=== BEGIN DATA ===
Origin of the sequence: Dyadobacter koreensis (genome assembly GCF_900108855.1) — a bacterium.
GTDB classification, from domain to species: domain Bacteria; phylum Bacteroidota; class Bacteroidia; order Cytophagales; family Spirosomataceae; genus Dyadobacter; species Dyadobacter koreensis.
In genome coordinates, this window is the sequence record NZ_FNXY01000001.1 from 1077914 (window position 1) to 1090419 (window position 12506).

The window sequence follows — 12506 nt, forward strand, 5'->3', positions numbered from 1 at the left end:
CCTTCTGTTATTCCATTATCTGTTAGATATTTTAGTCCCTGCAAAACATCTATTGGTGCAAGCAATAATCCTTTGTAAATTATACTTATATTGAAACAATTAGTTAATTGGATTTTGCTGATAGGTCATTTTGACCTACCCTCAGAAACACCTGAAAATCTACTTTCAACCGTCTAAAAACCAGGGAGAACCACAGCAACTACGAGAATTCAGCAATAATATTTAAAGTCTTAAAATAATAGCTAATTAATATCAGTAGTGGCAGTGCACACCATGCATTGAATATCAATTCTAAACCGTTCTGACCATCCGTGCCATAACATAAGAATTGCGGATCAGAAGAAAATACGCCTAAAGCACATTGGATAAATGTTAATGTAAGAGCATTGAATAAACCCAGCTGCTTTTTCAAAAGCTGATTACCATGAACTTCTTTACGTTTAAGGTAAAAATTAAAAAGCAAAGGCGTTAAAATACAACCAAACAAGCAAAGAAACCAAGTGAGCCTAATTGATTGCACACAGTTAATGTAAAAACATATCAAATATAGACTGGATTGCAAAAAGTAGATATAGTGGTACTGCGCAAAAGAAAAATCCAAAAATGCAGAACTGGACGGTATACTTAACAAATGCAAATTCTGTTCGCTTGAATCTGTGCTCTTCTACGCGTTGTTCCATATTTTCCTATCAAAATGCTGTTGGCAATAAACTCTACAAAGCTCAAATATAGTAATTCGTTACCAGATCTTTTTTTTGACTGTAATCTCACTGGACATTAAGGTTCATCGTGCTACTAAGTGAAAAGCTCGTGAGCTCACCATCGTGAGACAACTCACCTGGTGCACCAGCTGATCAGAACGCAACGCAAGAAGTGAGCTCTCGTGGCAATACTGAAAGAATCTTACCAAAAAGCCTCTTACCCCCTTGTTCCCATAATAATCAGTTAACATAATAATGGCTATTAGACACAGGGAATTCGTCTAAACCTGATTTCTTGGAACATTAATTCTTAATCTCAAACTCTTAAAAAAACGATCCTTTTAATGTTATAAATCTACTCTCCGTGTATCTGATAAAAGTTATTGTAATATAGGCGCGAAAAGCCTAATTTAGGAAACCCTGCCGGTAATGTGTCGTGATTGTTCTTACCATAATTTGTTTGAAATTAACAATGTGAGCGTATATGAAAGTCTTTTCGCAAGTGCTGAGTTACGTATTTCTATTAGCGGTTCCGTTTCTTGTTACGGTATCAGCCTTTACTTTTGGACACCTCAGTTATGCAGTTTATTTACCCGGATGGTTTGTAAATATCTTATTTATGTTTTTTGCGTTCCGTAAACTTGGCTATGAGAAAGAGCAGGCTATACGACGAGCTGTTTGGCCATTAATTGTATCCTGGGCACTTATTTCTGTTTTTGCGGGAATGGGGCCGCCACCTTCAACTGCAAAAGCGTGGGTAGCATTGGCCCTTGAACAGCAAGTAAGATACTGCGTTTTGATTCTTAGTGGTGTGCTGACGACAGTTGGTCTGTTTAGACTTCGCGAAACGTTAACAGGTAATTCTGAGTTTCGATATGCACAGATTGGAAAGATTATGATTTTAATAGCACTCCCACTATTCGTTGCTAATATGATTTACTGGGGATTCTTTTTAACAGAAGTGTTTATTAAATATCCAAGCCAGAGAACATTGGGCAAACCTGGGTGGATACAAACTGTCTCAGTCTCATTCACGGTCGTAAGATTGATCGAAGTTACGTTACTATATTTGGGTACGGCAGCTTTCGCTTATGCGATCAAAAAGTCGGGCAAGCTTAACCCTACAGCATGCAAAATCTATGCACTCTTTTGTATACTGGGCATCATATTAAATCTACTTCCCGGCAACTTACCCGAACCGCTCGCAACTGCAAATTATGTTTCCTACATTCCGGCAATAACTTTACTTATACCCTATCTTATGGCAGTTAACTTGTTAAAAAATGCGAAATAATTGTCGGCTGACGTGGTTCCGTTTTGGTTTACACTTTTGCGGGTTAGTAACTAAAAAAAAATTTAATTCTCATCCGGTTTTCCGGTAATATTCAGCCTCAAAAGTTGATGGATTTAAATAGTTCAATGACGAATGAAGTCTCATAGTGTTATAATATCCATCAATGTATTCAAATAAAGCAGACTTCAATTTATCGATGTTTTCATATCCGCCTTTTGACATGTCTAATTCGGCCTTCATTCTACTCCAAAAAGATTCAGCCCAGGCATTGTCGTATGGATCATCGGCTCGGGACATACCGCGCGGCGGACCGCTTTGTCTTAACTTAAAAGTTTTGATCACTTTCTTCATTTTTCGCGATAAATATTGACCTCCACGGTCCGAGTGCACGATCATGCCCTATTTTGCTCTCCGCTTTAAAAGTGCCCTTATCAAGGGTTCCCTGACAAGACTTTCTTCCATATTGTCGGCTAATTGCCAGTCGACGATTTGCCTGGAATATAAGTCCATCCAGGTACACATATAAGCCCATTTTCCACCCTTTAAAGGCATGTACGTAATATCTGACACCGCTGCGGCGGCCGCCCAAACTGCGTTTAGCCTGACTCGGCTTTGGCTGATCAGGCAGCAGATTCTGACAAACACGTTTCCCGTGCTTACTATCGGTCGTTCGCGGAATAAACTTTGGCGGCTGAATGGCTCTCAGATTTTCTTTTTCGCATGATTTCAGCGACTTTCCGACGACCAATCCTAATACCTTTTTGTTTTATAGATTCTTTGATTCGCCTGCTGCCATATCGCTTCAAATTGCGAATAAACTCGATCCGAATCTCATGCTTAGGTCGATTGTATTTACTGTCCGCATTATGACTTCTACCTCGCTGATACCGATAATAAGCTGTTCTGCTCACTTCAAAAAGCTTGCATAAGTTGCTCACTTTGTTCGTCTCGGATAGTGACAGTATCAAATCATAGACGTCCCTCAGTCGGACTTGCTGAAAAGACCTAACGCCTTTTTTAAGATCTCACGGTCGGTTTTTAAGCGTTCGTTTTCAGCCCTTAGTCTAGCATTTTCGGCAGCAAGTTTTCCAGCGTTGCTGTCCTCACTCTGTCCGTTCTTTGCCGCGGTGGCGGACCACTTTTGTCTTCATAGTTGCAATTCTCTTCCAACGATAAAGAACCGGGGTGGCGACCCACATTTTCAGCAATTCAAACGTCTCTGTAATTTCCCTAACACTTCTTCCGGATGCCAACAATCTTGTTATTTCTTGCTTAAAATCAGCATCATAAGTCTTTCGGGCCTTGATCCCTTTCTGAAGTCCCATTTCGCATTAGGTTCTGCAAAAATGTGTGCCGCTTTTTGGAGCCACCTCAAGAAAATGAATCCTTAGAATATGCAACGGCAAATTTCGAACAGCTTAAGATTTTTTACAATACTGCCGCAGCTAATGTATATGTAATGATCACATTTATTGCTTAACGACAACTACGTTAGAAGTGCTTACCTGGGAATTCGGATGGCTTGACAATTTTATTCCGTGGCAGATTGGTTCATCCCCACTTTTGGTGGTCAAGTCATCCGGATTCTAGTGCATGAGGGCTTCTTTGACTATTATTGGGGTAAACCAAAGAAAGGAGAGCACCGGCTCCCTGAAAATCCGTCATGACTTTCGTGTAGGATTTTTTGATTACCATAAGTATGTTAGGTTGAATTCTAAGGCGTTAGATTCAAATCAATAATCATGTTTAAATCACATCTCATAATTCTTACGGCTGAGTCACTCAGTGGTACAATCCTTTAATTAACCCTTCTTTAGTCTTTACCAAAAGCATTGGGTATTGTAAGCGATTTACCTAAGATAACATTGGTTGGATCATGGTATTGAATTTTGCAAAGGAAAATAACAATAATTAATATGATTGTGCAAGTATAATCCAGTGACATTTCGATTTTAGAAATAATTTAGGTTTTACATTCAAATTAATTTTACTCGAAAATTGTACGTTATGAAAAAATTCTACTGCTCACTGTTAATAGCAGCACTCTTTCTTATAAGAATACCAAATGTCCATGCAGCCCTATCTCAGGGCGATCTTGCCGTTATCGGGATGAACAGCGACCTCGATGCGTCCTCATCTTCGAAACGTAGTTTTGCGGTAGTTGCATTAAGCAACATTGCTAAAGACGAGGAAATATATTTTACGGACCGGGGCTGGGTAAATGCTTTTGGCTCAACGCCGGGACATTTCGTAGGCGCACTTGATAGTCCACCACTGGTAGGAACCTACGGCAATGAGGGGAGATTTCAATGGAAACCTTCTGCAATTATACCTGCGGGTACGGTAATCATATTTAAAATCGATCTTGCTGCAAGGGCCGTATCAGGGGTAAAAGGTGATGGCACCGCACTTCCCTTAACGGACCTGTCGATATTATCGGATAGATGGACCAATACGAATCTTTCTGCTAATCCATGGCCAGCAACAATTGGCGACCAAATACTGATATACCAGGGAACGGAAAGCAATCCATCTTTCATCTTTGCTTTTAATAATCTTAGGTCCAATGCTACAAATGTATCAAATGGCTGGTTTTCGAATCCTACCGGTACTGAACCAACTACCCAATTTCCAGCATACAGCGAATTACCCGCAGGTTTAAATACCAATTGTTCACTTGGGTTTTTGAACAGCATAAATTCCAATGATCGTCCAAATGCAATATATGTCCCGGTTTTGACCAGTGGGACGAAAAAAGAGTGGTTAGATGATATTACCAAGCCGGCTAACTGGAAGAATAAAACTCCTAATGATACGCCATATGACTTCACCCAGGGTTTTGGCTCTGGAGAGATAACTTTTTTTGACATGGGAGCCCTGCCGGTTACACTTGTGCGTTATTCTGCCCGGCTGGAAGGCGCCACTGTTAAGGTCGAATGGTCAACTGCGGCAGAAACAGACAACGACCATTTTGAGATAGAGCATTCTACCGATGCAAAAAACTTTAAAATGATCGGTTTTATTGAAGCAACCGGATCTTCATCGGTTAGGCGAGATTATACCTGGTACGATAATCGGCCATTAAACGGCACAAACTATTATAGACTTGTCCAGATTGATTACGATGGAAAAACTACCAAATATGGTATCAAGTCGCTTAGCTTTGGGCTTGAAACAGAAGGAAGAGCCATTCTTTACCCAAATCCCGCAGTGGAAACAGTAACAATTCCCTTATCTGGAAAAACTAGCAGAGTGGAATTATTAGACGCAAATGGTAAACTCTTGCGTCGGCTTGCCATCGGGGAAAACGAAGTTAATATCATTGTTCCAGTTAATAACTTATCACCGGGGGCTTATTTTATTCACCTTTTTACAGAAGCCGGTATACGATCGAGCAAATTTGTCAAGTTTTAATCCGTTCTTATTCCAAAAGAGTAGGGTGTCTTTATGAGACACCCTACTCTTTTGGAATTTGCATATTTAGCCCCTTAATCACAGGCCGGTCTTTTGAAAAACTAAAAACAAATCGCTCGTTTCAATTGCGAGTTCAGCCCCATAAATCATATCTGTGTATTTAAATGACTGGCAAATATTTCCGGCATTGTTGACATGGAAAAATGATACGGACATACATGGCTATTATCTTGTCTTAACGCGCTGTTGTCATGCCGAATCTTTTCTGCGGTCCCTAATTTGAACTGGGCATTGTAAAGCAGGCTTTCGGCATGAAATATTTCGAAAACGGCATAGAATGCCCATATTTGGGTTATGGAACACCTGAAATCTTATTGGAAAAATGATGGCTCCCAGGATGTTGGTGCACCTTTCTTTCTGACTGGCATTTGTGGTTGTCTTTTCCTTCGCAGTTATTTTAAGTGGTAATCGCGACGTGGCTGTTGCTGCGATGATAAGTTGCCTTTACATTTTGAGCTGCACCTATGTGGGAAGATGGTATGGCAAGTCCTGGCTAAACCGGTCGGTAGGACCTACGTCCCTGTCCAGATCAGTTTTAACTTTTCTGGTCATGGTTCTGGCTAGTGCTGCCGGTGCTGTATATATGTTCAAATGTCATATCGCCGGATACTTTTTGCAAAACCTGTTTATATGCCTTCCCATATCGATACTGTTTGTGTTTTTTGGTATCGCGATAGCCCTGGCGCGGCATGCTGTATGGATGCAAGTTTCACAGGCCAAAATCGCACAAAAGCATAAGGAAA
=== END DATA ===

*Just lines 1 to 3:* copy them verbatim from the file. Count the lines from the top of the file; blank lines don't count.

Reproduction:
Origin of the sequence: Dyadobacter koreensis (genome assembly GCF_900108855.1) — a bacterium.
GTDB classification, from domain to species: domain Bacteria; phylum Bacteroidota; class Bacteroidia; order Cytophagales; family Spirosomataceae; genus Dyadobacter; species Dyadobacter koreensis.
In genome coordinates, this window is the sequence record NZ_FNXY01000001.1 from 1077914 (window position 1) to 1090419 (window position 12506).